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He stepped away from the woman on the bed and, in the same movement, pulled the stethoscope roughly from his ears. He moved with cruel, ill-tempered movements, angered by something, the arthritis in his hands, perhaps. During these examinations I would study his mannerisms, the slight changes to the wide, unreadable blade of his face, looking for signs. He was like a god to me at these times, and I would wait helplessly in the dark for deliverance. That was what it was like when you were given a ward; your own life fell away. Their life became more important than your own.
He jabbed everything into his leather bag and I followed him out of the room onto the landing where we stood together in a shaft of daylight that passed through the uprights of the bannisters and made a barred pattern on the carpet at our feet as if to remind us of the cages that lay just beneath the surface of our lives – even hers. No amount of shepherding around in the dark, of leading our invisible lives, even the great secrets she knew, could change that fact. We had no more freedom than birds inside cages.
He murmured an apology as he reached passed me to push the door to, not wanting the woman to overhear what he had to say, then he spoke to me in a low, grave voice, his eyes shadowed by the prominent brow and fierce with the moral importance of his position as he gave me his instructions.
After seeing him out I went upstairs again and sat with the woman. I touched her hand, traced some shape on her palm that I’ve long since forgotten. Some time later she woke and I went to prepare something for her to eat. The loaf of bread seemed much smaller than I’d remembered and I made a note to buy some more. She ate a little of what I brought her, said nothing, and went back to sleep.
I continued my vigil. I looked around at the things in the bedroom as I’d done so many times before. A comb on a dresser. A picture in a frame. A cardigan hanging off the back of a chair. What were these things anymore? What had they been? They seemed to have had their context surgically removed like an appendix and without it had become meaningless. At intervals I got up, left her for a while, then returned.
An hour or two after the doctor’s visit, I looked up and was startled to see a child in the half light of the landing. I saw it turn and run away. I got quickly to my feet and left the room, locking the door behind me. I heard the scuff of the child’s feet on the stairs then on the hallway tiles below.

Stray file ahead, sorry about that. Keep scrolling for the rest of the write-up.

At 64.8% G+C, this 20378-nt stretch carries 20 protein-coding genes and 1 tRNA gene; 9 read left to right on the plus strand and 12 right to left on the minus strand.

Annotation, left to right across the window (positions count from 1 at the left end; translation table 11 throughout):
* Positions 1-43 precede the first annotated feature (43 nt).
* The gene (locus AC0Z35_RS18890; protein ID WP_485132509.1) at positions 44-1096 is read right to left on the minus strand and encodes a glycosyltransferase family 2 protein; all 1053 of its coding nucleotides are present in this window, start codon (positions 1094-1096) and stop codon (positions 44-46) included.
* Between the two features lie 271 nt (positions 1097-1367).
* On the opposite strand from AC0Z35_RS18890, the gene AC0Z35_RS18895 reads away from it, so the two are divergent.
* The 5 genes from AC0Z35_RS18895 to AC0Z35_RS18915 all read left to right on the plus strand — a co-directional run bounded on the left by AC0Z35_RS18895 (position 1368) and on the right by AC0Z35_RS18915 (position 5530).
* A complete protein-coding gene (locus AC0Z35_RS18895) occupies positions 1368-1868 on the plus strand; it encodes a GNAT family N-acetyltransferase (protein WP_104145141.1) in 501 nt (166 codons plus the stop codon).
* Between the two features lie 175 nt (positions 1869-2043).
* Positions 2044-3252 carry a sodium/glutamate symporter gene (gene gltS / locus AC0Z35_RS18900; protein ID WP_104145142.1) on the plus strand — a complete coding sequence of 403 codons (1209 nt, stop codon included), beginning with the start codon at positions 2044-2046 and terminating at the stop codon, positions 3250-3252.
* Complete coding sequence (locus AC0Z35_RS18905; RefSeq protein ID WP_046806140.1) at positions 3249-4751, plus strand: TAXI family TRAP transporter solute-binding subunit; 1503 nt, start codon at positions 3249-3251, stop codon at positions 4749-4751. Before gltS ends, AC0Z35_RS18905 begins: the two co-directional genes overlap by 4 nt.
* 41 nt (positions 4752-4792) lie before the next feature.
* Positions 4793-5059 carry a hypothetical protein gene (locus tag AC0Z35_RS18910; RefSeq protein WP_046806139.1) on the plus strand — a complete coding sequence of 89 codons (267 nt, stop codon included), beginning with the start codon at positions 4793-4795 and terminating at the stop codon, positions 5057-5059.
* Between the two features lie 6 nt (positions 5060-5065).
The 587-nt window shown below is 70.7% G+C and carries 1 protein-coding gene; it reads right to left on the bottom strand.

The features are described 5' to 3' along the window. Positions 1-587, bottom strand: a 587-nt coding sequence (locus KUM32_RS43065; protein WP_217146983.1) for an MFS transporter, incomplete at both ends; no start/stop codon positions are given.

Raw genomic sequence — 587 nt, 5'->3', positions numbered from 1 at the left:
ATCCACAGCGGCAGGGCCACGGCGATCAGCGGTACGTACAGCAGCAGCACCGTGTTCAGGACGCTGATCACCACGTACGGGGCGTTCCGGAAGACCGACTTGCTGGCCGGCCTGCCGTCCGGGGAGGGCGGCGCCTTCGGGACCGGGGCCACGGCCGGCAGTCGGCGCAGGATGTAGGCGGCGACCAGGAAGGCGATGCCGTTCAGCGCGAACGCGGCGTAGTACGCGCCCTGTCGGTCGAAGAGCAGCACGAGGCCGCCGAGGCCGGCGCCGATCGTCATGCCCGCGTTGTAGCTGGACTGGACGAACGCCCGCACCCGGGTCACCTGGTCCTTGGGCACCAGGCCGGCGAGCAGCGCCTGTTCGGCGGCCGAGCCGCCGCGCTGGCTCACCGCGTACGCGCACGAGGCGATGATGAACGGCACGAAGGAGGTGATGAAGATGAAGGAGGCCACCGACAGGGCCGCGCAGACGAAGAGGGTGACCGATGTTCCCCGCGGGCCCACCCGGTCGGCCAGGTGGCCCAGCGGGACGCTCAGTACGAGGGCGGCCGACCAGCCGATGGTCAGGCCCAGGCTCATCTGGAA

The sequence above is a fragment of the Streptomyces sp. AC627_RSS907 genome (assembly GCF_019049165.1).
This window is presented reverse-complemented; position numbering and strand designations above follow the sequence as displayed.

I searched each room of the house, pulling off the dust sheets that had been thrown over furniture, whipping back curtains. There were set procedures for dealing with intruders of any age, and I was readying myself for that.
But the child was nowhere to be seen. Then just as I was about to give up, an ordinary panelled door, duck egg blue, caught my eye. It was the door to a storage cupboard. I looked inside and saw a crust of bread on the floor. Then after a moment heard what sounded like a murmur. I took a step forwards and as I did found myself suddenly in the long red-carpeted corridor of another house. I saw the child at the end of the corridor. It looked at me, then hurried away. Behind me was the panelled door I’d just come through, but instead of going back I turned and followed the child along the corridor until I saw it go into a room. I opened the door and found the child sitting on a small bed, its face turned to the window, a dark blue hood pulled up over its head and down over his or her face.
Through a window I saw children playing in a courtyard. Hopscotch, a skipping rope. They wore clothes from another time, buckles on their shoes. Some of them were chanting something.
“You came,” the child said quietly, a boy’s voice.
An ache of loneliness filled that room. Its spare furniture was the complete opposite of the plush corridor outside. The child kept his face hidden from me under the hood of his cloak even when he spoke, but I could tell he was watching the children.
“Why don’t you go down and play with them?” I asked.
“They don’t want me to.”
He ignored my question. “Can you stay with me for a while?” he asked instead.
“I have to go back.”
“Just for a while,” he said. “We could play a game. Couldn’t we?”
“Do you know any?”
Some writing paper on the table reminded me of something. I took a sheet and began to fold it this way and that until it resembled a bird. I put it on the bedside table for him. His hand emerged from under his cloak and I saw him touch it with interest.
I made another one, more slowly this time, so that he could see how. I helped him make one, then we sat there making them together.
Some time later we heard footsteps in the corridor. The boy became suddenly frightened and told me to hide inside the wardrobe. I did, and waited, watching through the crack between the doors. A young woman in a hooped petticoat and powdered hair swooshed in. She looked at the birds and scowled, then grabbed the boy’s hand and began to bend his fingers back with all her might. The boy, his face turned away from her, made a whimpering sound.